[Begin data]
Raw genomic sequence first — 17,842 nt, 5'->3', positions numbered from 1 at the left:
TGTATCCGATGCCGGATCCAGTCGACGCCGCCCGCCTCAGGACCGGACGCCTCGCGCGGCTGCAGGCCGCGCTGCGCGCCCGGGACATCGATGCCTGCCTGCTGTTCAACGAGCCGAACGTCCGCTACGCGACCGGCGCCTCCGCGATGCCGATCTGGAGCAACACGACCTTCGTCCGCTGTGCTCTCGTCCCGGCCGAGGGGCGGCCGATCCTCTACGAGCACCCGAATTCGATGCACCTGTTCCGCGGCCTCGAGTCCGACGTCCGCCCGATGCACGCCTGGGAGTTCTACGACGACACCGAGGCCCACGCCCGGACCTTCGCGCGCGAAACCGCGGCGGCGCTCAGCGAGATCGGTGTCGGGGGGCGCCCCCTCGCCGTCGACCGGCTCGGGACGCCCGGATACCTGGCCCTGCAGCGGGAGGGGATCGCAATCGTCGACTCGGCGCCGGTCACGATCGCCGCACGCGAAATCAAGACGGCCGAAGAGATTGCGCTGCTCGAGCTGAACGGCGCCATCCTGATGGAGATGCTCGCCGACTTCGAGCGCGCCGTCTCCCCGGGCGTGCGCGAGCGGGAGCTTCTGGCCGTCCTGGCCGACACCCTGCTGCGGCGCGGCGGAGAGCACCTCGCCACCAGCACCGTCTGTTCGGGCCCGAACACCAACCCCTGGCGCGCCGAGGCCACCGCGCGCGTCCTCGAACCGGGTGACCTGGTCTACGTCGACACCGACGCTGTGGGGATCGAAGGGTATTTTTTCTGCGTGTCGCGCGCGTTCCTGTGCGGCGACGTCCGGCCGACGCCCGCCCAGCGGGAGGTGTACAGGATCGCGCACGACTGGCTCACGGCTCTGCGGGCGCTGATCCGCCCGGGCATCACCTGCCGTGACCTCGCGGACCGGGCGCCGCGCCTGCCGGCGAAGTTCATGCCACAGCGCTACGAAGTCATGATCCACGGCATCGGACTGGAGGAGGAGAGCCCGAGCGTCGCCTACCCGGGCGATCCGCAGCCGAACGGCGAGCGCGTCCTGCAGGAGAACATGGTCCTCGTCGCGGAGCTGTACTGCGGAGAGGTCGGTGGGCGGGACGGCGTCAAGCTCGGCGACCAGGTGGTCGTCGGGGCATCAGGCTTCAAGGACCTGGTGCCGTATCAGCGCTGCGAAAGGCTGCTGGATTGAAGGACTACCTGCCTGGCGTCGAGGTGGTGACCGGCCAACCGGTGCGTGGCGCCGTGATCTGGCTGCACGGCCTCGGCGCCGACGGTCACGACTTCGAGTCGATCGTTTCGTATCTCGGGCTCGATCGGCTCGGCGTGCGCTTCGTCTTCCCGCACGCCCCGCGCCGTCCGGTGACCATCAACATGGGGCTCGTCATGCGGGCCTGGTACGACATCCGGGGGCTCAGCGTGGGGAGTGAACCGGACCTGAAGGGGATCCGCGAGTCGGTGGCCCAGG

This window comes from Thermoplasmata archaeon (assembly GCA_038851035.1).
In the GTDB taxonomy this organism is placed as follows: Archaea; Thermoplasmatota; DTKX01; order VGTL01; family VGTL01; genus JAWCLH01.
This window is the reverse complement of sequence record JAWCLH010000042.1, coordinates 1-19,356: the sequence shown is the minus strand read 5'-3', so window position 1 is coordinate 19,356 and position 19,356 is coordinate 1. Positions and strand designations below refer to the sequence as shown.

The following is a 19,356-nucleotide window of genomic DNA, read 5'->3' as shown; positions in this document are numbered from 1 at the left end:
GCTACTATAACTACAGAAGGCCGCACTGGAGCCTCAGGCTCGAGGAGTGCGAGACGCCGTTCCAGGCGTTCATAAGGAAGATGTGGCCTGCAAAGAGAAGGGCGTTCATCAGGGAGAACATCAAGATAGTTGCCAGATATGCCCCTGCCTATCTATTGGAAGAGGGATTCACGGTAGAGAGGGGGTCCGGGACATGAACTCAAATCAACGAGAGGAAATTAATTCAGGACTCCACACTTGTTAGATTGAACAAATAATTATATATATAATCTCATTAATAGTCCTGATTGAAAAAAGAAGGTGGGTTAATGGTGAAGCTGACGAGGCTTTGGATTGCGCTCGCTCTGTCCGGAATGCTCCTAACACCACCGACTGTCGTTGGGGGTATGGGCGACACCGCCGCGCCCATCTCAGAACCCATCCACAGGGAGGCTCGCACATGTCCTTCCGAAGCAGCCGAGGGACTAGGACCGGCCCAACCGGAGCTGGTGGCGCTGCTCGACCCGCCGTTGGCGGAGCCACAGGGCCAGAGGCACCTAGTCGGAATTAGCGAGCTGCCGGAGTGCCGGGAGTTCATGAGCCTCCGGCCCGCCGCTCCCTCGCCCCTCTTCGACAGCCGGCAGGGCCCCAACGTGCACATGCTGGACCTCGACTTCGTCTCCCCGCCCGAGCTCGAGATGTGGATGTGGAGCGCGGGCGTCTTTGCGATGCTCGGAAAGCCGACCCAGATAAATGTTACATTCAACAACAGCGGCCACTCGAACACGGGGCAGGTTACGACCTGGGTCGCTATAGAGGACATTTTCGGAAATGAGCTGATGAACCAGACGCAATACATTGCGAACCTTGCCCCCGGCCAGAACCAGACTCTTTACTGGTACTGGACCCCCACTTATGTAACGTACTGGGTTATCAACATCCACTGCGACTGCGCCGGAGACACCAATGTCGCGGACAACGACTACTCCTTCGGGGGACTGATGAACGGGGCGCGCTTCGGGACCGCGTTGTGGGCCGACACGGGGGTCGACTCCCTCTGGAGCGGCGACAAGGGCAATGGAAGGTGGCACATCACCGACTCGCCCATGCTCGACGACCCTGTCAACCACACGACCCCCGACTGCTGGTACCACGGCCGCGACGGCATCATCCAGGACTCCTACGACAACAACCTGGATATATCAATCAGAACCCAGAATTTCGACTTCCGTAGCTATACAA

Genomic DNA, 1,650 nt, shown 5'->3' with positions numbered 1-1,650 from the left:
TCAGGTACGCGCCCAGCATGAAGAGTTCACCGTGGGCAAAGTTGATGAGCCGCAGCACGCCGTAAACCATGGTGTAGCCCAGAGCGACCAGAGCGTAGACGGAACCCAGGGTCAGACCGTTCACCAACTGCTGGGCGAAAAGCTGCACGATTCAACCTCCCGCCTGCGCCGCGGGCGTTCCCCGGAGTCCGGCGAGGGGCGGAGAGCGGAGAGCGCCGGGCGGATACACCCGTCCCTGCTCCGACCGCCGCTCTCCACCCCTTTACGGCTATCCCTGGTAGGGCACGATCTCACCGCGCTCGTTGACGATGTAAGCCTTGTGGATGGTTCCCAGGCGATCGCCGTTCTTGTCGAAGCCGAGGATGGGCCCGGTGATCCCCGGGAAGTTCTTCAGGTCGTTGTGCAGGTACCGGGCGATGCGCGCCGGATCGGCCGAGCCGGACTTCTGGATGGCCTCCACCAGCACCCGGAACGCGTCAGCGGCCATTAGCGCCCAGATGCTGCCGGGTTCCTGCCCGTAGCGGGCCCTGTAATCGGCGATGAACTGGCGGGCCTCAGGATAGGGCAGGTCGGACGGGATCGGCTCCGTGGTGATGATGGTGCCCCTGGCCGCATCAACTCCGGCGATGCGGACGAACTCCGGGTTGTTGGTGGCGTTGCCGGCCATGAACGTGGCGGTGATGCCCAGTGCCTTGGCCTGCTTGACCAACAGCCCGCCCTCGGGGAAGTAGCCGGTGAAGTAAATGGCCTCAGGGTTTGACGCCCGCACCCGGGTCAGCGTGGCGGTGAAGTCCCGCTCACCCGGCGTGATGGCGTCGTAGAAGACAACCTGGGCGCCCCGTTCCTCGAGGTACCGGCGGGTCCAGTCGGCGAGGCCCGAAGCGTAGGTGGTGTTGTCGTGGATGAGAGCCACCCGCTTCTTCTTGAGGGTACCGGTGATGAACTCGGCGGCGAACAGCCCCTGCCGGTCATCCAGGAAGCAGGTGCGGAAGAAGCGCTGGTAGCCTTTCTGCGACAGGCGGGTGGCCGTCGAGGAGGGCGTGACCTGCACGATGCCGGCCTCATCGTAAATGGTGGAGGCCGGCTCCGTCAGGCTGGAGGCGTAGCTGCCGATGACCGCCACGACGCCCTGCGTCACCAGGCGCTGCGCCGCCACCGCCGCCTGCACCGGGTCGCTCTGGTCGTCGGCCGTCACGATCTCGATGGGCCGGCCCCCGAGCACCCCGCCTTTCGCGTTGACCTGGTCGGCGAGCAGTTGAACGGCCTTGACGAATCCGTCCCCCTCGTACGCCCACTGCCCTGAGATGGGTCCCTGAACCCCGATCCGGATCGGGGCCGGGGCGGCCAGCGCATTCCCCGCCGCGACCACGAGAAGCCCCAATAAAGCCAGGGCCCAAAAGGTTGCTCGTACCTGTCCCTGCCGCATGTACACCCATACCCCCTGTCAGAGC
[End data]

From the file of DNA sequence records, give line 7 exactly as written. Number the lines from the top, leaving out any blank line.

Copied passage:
GCTACTATAACTACAGAAGGCCGCACTGGAGCCTCAGGCTCGAGGAGTGCGAGACGCCGTTCCAGGCGTTCATAAGGAAGATGTGGCCTGCAAAGAGAAGGGCGTTCATCAGGGAGAACATCAAGATAGTTGCCAGATATGCCCCTGCCTATCTATTGGAAGAGGGATTCACGGTAGAGAGGGGGTCCGGGACATGAACTCAAATCAACGAGAGGAAATTAATTCAGGACTCCACACTTGTTAGATTGAACAAATAATTATATATATAATCTCATTAATAGTCCTGATTGAAAAAAGAAGGTGGGTTAATGGTGAAGCTGACGAGGCTTTGGATTGCGCTCGCTCTGTCCGGAATGCTCCTAACACCACCGACTGTCGTTGGGGGTATGGGCGACACCGCCGCGCCCATCTCAGAACCCATCCACAGGGAGGCTCGCACATGTCCTTCCGAAGCAGCCGAGGGACTAGGACCGGCCCAACCGGAGCTGGTGGCGCTGCTCGACCCGCCGTTGGCGGAGCCACAGGGCCAGAGGCACCTAGTCGGAATTAGCGAGCTGCCGGAGTGCCGGGAGTTCATGAGCCTCCGGCCCGCCGCTCCCTCGCCCCTCTTCGACAGCCGGCAGGGCCCCAACGTGCACATGCTGGACCTCGACTTCGTCTCCCCGCCCGAGCTCGAGATGTGGATGTGGAGCGCGGGCGTCTTTGCGATGCTCGGAAAGCCGACCCAGATAAATGTTACATTCAACAACAGCGGCCACTCGAACACGGGGCAGGTTACGACCTGGGTCGCTATAGAGGACATTTTCGGAAATGAGCTGATGAACCAGACGCAATACATTGCGAACCTTGCCCCCGGCCAGAACCAGACTCTTTACTGGTACTGGACCCCCACTTATGTAACGTACTGGGTTATCAACATCCACTGCGACTGCGCCGGAGACACCAATGTCGCGGACAACGACTACTCCTTCGGGGGACTGATGAACGGGGCGCGCTTCGGGACCGCGTTGTGGGCCGACACGGGGGTCGACTCCCTCTGGAGCGGCGACAAGGGCAATGGAAGGTGGCACATCACCGACTCGCCCATGCTCGACGACCCTGTCAACCACACGACCCCCGACTGCTGGTACCACGGCCGCGACGGCATCATCCAGGACTCCTACGACAACAACCTGGATATATCAATCAGAACCCAGAATTTCGACTTCCGTAGCTATACAA